Date of Award
Doctor of Philosophy (PhD)
Paul H. Ratz
Howard W. White
KC1 causes smooth muscle contraction by elevating intracellular free calcium ([Ca2+]i), while receptor stimulation activates an additional mechanism termed Ca2+- sensitization that can involve activation of ROK and PKC. However, recent studies support the hypothesis that KC1 may also increase Ca2+-sensitivity (36). Our data showed that the PKC inhibitor, GF-109203X, did not, while the ROK inhibitor, Y-27632, did inhibit KCl-induced tonic (5’) force and myosin light chain (MLC) phosphorylation in rabbit artery. Y-27632 also inhibited Bay K-8644- and ionomycin-induced MLC phosphorylation and force, but did not inhibit KCl-induced calcium entry or peak (~15”) force. Moreover, KC1 and Bay K-8644 nearly doubled the amount o f ROK colocalized to caveolae at 30”, a time that preceded inhibition of force by Y-27632. Colocalization was not inhibited by Y-27632, but was abolished by nifedipine and the calmodulin blocker, trifluoperazine. Since, -30% of RhoA is colocalized with caveolin basally, these data suggest a novel model for Ca2+-activated Ca2+-sensitization, elicited by KC1 contraction, that involves Ca2+/cam dependent ROK translocation to caveolae and activation by RhoA.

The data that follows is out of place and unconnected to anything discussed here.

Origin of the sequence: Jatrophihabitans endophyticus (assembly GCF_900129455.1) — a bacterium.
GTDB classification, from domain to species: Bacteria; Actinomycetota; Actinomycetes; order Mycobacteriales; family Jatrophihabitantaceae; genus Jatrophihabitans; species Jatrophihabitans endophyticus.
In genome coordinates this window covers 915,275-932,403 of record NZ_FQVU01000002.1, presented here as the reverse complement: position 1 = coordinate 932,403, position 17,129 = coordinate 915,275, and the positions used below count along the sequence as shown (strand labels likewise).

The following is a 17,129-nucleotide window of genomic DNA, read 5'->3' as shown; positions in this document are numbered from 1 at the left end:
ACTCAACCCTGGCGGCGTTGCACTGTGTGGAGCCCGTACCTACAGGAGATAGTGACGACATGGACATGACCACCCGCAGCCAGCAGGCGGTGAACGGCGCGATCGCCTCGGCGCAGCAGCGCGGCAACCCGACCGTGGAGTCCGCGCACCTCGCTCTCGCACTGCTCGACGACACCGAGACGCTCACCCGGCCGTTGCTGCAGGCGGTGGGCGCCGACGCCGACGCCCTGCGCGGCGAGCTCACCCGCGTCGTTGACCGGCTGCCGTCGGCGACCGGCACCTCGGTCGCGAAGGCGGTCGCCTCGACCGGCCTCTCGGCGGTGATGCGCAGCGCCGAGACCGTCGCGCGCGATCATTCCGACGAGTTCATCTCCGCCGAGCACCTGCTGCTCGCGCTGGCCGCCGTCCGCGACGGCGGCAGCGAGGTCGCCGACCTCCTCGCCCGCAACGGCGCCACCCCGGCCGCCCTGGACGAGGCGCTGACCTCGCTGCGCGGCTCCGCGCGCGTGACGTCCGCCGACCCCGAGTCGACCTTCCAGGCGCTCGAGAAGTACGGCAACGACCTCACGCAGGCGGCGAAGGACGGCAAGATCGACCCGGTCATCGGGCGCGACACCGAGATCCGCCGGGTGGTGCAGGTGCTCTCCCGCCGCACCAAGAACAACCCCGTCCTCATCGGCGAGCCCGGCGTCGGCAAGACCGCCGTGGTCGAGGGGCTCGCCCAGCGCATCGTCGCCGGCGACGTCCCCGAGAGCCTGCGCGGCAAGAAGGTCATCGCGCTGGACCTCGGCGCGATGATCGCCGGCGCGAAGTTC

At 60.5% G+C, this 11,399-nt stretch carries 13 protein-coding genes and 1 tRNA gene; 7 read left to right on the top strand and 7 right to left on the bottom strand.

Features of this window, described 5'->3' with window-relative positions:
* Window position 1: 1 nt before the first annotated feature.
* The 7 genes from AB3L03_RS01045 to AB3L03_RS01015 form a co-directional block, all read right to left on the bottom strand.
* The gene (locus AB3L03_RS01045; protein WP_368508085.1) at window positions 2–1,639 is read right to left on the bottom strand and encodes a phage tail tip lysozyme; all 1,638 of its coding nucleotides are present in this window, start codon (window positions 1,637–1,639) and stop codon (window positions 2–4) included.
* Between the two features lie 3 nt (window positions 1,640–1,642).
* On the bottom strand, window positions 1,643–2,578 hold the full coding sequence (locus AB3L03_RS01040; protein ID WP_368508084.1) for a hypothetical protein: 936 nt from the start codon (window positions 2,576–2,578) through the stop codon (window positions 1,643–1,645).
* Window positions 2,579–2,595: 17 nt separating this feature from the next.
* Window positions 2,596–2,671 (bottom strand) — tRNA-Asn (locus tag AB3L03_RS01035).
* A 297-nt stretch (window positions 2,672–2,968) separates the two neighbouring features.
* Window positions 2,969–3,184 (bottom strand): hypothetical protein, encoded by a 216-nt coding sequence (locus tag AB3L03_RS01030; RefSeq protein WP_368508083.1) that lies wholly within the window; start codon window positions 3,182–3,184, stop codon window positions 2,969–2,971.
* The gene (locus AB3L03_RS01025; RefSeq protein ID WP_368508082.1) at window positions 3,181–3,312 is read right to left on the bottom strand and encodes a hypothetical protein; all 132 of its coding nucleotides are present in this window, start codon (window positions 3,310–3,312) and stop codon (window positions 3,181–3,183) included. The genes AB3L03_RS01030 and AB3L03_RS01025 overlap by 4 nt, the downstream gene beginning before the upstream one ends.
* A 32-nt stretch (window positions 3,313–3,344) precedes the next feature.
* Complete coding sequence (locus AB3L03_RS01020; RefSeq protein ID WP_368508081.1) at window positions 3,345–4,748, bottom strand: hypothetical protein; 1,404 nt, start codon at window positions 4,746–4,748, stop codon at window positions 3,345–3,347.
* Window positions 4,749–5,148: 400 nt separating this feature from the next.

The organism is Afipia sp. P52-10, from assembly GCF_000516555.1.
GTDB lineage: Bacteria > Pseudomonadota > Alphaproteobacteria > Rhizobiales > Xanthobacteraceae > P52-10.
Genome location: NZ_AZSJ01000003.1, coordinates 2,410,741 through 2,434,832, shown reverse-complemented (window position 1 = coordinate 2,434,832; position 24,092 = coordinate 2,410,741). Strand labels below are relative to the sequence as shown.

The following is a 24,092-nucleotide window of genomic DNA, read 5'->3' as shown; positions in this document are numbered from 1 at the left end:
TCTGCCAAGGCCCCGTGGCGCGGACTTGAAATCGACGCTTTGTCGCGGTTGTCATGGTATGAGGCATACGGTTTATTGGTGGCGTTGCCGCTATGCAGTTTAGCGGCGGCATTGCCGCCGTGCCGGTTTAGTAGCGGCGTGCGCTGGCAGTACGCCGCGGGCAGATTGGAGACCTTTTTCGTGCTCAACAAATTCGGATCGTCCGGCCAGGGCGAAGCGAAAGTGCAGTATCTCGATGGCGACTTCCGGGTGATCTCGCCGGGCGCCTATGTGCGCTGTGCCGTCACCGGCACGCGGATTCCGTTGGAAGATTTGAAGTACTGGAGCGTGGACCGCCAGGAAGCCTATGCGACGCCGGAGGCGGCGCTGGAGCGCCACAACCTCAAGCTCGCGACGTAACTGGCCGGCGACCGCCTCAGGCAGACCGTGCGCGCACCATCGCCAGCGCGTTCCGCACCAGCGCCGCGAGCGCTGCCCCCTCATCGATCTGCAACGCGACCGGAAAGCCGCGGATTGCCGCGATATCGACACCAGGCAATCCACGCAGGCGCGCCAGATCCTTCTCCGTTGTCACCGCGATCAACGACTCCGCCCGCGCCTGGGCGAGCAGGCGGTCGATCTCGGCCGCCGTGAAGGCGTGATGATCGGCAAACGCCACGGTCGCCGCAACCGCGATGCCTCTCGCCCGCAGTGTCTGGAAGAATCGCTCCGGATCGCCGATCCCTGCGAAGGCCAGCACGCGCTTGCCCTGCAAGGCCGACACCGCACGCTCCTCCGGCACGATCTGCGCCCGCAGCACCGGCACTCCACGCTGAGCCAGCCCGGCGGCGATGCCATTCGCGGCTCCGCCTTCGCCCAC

Urban, Nicole H..
"K+-Induced Smooth Muscle Calcium Sensitization Requires RhoA Kinase (ROK) Translocation to Caveolae Which Is Inhibited in Non-Neuronal Cell Memory"
(2003). Doctor of Philosophy (PhD), dissertation, Biological Sciences, Old Dominion University, DOI: 10.25777/7qhc-0737